I find there is a much stronger public interest in neither confirming nor
denying whether the requested information is held.
 
 
Public Safety
 
To confirm or deny whether the requested information is held could lead to
attacks being carried out locally or nationally, is likely to involve
criminal acts and threaten the safety of Fire and Rescue Service staff,
partner agencies and members of the public.
 
Public Interest Considerations
 
Factors Against Neither Confirming Nor Denying:
 
Confirming or denying whether this information is held would lead to
better informed public awareness and debate.
 
Factors Favouring Neither Confirming Nor Denying
 
To confirm or deny the existence of this information would endanger the
public safety of any residents or visitors to the county and would
undermine Lancashire Fire and Rescue Service’s ability to protect the
safety and well-being of the community.
 
 
Whilst there is a public interest in the transparency of the use of public
funds and the accountability of the Service, there is also a strong public
interest in maintaining confidence in Lancashire Fire and Rescue Service
with regard to national security and protecting the safety and well-being
of citizens.
 
Irrespective of whether information is or is not held, public safety and
the ability to deliver effective emergency planning and response
provision, is also of paramount importance to the Fire and Rescue Service.
Confirmation or denial of whether information is held would undoubtedly
compromise both national security and public safety processes. Therefore,
it is our opinion that for these reasons the balancing test for not
confirming whether or not any information is held is upheld. However, this
should not be taken as conclusive evidence that the information you
requested exists or does not exist.
 
Section 41 FOI Information provided in confidence.
This letter serves as a Refusal Notice under Section 17 of the Freedom of
Information Act 2000.
 
Section 17 of the Act provides:
 
(1)        A public authority which, in relation to any request for
information, is to any extent relying on a claim that information is
exempt information must, within the time for complying with Section 1(1),
give the applicant a notice which:-
(a)        states the fact,
(b)        specifies the exemption in question, and
(c)        states (if that would not otherwise be apparent) why the
exemption applies.
 
In relation to your request for the details outlined above, the following
exemption(s) are enacted:
 
Section 41 – Information provided in confidence (Absolute Exemption).
Section 41(1) states:
41.—(1) Information is exempt information if —
 
(a) it was obtained by the public authority from any other person
(including another public authority), and,
 
(b) the disclosure of the information to the public (otherwise than under
this Act) by the public authority holding it would constitute a breach of
confidence actionable by that or any other person.
A release of information under the Freedom of Information Act is
considered to be a release to the wider world and not just to person
requesting the information.
Some of the information requested by you would be provided in confidence,
and as such have the necessary quality of confidence as the information is
more than trivial and not otherwise accessible.  Disclosure of such
information would constitute a breach of confidence.
This is an exemption to which the “neither confirm nor deny” provision
applies ( section 41 (2) FOI – “The duty to confirm or deny does not arise
if, or to the extent that, the confirmation or denial that would have to
be given to comply with section 1(1)(a) would (apart from this Act)
constitute an actionable breach of confidence”). My view is that this is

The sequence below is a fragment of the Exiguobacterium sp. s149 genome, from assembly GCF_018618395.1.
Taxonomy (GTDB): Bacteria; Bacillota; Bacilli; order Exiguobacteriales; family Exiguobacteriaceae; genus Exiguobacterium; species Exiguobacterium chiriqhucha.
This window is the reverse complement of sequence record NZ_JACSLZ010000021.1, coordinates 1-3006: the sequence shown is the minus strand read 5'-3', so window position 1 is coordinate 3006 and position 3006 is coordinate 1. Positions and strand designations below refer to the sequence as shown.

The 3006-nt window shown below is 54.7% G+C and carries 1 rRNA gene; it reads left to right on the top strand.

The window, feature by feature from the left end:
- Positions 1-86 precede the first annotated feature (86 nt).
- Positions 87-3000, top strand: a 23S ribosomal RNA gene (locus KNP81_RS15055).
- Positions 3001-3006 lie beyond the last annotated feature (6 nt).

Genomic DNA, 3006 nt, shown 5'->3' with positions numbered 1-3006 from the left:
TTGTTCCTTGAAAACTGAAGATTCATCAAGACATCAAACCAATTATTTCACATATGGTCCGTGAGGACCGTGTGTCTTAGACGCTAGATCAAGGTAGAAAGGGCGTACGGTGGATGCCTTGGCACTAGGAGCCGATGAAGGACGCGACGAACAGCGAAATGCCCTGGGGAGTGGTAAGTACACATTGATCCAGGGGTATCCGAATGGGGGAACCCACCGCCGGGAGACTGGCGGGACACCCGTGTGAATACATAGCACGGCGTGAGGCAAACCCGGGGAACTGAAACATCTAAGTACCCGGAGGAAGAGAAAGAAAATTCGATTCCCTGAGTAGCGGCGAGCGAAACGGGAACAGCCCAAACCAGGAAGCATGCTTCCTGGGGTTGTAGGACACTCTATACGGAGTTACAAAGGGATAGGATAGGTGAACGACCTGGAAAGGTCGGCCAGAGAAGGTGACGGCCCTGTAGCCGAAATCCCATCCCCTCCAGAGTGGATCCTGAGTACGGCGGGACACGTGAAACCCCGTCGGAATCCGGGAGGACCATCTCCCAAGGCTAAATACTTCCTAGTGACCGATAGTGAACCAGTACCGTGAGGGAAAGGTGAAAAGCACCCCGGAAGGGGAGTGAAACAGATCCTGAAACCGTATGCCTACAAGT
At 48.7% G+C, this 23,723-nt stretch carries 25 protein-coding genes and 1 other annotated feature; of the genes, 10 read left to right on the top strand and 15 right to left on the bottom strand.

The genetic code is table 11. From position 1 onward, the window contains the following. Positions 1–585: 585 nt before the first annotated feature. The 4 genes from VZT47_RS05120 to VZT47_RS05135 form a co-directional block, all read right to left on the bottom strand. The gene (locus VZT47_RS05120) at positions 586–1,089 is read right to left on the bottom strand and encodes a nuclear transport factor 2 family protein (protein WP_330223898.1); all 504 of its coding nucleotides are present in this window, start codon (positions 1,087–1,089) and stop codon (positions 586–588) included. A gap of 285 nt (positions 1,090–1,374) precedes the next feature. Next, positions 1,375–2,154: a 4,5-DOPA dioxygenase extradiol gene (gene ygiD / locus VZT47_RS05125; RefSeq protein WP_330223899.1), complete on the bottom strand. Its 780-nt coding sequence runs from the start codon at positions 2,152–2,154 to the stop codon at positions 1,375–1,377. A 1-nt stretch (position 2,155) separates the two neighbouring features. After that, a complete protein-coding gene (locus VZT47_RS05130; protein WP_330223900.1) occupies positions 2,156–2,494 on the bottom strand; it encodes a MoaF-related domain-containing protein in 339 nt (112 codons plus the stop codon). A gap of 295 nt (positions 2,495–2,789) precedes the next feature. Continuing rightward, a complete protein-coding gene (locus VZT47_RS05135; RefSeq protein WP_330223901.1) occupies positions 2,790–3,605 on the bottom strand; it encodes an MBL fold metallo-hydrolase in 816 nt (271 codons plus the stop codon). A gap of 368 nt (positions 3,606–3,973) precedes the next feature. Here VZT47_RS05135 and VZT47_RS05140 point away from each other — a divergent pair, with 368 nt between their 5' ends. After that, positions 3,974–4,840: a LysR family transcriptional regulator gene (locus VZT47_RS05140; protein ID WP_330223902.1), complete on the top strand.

applicable in this case for the following reasons.
Factors Against Neither Confirming Nor Denying
 
The public are entitled to know how public funds are spent. Any
confirmation or denial that Lancashire Fire and Rescue Service holds such
information would allow the public to gauge the appropriate use of public
funds in carrying out their obligations. In addition, it would provide
appropriate transparency and reassurance regarding the level of capability
in Lancashire.
 
This may also enhance public confidence in the fire and rescue service.
This in turn would add to the accuracy of public awareness and debate
whilst providing an insight into the service and enable the public to have
a better understanding of effectiveness of the fire and rescue service and
the use of public resources. It would inform other issues that are
currently the subject of public debate in relation to response
capabilities and improve the quality and accuracy of public debate, which
may otherwise be steeped in rumour and speculation.
 
Factors Favouring Neither Confirming Nor Denying – Section 24
 
The strongest reason favouring confirming or denying whether information
is held is the consideration of public funds. The strongest reason
favouring neither confirming nor denying whether information is held is
the need to ensure that our operational ability is not placed at risk by
enabling those with criminal intent the opportunity to gain an operational
advantage over the Fire and Rescue Service in respect of disclosing
details regarding capability to respond to specific incidents. Information
provided to us in confidence is vital to our ability to construct a robust
tactical and strategic plan. If we were to disclose information provided
to us in confidence by other agencies, not only would that undermine the
ability of those other agencies to operate effectively, it is also likely
to lead to a reluctance to share information in the future which would
undermine the efforts of all agencies. On balance, I find there is a much
stronger public interest in neither confirming nor denying whether the
requested information is held.
 
Yours sincerely
Robert Shaw - Incident Information Officer
Corporate Programme and Intelligence
Lancashire Fire and Rescue Service
Email: [1]dp&[email address]
SMOKE ALARMS SAVE LIVES
Call 0800 169 1125 to book a free Home Fire Safety Check.
Visit our website: [2]www.lancsfirerescue.org.uk
Facebook: [3]Lancashire Fire and Rescue Service
Twitter: [4]@LancashireFRS